Is the price attractive?
The sole reason behind any new investment is the view that it will generate a higher rate of return than alternative options in an investor’s portfolio. It is too early to make any pronouncements as the financials have not been released, but any investment would want to take a conservative long-term oil price into account and discount stronger oil prices that we may see over the next nine months.
Despite what is contained in the marketing documents for every IPO, in determining a valuation potential investor should apply a discount to currently listed companies. Due to an IPO lacking a listed track record and investors having less financial data; a discount to currently-listed comparable companies should be applied when valuing an IPO. In the case of Aramco, in our opinion the price investors should pay would be a 20% discount or greater to valuations at which companies such as Exxon Mobil, Chevron or Shell are trading at.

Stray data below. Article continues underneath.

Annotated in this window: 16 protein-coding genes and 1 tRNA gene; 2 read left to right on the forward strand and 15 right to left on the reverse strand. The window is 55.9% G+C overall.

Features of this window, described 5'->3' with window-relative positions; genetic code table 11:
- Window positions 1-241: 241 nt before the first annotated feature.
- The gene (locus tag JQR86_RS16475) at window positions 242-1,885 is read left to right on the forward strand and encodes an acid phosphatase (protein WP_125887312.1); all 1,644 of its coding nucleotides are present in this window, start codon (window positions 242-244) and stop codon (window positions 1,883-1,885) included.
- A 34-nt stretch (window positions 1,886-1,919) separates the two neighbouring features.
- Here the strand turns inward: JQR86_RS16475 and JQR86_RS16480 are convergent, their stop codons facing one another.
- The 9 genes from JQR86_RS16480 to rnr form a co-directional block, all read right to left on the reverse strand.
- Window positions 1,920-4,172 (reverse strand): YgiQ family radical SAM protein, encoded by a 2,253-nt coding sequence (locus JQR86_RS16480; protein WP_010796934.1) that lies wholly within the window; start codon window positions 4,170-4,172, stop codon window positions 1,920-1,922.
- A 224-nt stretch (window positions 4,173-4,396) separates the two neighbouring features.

Whilst new IPOs are presented as fresh, exciting ways for investors to make money and access different high growth companies or assets, we see that the best approach to evaluating IPOs is to start from the default position that the vendors are trying to cheat you and then work backwards from there. The best IPOs I have seen over the past 20 years have been one’s where the vendor is under-pricing the asset being sold, leaving some upside or “margin of safety” for the new investors. Understandably this is a very rare occurrence for profit-maximising private equity owners and possibly Middle Eastern Kingdoms. The Saudi government (just like private equity vendors) may face some domestic backlash for pricing the IPO too low if Aramco performs strongly post listing!